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Schools Offices Under One Roof

(Mark Gail - Twp)

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By Maria Glod
Washington Post Staff Writer
Thursday, March 16, 2006

Fairfax County public schools recently opened a new administrative office building in Merrifield to house more than 600 employees who now work in several buildings around the county.

School officials said that centralizing operations at 8115 Gatehouse Rd. will streamline services and cut costs. The size of administrative and janitorial staffs will be reduced, and there will no longer be a need for travel among office buildings. School and county staff members said the plan, which includes constructing a second office building on the site, would save about $47 million over 30 years.

Superintendent Jack D. Dale and most other employees at the Burkholder Center in Fairfax City, which served as the central office building, are moving to the Gatehouse building this week. Student disciplinary hearings and School Board work sessions will be held there, but regular board meetings will remain at Luther Jackson Middle School in Falls Church.

Last week, moving boxes were stacked in offices and hallways at the Burkholder Center, and employees packed files and supplies with roll after roll of pink bubble wrap. Dale said that even as the packing was in full swing, he interviewed finalists for a new assistant superintendent position.

"We've had to say 'We're sorry this doesn't look like a professional office. It won't always be like this,' " Dale said.

In coming weeks, departments now scattered around the county -- including the Office of Student Services housed in the Devonshire Center in Falls Church, and the Office of Special Education, now in the Belle Willard building in Fairfax City -- will move to the new building. Workers from four school-owned buildings and four offices leased by the schools will be relocated to the Gatehouse Road building.

The School Board bought the building and an adjacent, vacant 3.1-acre parcel for $45.8 million, a project funded through bonds issued by the county's Economic Development Authority. The county also paid $13.5 million for improvements to the building and for furniture and other equipment, and $3.5 million in financing costs. School officials said the debt is being paid with money that previously was used to lease office space, from savings in the travel budget and from money that would have gone to renovate and maintain the existing administration buildings, many of them decades old.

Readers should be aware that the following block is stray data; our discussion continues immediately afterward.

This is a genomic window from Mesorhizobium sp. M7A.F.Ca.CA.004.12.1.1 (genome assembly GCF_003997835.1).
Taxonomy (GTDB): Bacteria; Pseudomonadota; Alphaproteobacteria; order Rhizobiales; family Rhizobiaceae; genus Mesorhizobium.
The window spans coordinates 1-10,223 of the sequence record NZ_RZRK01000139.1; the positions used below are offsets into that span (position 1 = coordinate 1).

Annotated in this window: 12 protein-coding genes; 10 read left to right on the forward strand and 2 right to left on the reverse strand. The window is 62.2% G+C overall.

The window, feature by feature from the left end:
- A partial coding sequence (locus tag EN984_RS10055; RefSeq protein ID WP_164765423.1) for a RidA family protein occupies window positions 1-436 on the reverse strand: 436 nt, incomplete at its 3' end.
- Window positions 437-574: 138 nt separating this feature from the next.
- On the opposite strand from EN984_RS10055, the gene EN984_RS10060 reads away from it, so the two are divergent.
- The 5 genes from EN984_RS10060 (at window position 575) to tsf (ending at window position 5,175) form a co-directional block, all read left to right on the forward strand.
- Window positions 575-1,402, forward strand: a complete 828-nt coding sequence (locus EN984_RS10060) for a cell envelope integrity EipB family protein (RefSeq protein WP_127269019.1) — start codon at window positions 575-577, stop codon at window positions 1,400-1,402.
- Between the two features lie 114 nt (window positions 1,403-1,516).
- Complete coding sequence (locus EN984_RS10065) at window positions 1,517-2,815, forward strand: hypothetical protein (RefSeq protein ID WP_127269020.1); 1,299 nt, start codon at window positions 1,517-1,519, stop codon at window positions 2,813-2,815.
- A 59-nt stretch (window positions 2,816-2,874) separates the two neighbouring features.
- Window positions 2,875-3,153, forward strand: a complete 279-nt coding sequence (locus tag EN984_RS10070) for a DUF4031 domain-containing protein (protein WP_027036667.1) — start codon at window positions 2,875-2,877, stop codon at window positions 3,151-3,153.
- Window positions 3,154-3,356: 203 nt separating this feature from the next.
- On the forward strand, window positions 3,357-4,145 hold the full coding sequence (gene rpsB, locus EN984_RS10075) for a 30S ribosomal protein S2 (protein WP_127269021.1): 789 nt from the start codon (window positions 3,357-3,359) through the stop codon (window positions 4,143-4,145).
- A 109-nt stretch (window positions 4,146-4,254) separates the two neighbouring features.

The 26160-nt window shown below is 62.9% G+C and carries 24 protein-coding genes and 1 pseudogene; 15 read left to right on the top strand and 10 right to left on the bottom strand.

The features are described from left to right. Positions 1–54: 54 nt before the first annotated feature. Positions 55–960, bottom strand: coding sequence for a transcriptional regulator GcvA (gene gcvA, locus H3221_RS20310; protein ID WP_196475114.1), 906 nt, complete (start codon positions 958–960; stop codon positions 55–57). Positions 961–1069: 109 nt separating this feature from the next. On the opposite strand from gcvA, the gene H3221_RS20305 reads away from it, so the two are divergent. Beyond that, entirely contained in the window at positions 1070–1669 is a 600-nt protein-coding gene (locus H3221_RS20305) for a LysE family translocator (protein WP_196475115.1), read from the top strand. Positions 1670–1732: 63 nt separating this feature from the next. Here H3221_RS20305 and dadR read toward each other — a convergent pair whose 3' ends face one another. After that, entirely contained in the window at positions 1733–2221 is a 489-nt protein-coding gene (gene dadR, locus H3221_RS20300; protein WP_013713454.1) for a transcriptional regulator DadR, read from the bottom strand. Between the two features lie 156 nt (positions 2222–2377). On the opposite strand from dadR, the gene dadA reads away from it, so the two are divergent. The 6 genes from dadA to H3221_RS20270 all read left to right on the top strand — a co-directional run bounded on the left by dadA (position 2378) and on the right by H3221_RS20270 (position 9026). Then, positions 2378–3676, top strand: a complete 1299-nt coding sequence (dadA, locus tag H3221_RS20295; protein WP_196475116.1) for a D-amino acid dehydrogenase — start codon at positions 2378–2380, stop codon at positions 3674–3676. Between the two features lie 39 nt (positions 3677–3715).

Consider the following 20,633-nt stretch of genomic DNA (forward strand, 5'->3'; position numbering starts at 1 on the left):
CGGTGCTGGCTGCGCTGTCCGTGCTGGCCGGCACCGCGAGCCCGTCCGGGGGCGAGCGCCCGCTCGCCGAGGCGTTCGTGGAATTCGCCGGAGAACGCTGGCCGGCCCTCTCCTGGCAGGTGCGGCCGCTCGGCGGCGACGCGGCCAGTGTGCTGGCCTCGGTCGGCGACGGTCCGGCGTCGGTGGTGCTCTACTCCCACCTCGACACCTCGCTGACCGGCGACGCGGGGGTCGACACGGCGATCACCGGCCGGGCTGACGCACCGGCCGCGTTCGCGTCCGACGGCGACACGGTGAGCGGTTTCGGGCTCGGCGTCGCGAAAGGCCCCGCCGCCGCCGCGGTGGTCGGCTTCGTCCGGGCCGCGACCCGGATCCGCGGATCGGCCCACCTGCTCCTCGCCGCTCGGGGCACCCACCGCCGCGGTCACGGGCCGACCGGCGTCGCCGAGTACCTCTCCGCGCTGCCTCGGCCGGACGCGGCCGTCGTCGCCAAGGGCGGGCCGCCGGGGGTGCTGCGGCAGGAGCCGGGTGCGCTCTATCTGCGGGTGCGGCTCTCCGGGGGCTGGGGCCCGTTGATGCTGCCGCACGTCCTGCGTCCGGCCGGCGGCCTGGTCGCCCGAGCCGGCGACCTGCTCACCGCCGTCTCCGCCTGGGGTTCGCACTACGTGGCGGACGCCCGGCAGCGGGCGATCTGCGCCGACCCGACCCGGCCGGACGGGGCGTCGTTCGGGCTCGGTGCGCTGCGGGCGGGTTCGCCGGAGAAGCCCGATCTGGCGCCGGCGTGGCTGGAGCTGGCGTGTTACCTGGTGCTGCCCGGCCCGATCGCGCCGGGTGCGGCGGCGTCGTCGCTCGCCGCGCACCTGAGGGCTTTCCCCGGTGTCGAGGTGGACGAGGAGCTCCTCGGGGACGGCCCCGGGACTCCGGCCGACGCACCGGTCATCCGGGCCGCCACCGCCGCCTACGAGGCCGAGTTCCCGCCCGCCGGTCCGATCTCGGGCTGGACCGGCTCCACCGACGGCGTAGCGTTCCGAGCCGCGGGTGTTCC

School officials also said they will be able to eliminate 40 administrative, clerical and maintenance positions over the next five years because fewer workers will be needed. They said no workers will be laid off but that some positions will not be filled after workers retire or resign.

Plans for the second building have not yet been approved by the Board of Supervisors.

Most properties left vacant after the consolidation will be turned over to the county and could be sold, used by other county agencies or become public parks. In return, the Board of Supervisors would be likely to increase the school system's capital budget by several million dollars for several years to offset rising construction costs, School Board members said. County and school officials are still working out the details of the transfer.

School officials said once the second building has been added -- at an estimated cost of $43.9 million -- and consolidation has been completed, about 1,300 school system employees will work at the complex.

Kitty Porterfield, a schools spokeswoman, said one interesting part of the move is that it has offered a glimpse into the district's history.

Employees preparing for the move found boxes of old documents, including programs from school groundbreakings in the 1950s and stacks of yellowed newspaper clippings. Porterfield said the district was exploring ways to preserve the items.


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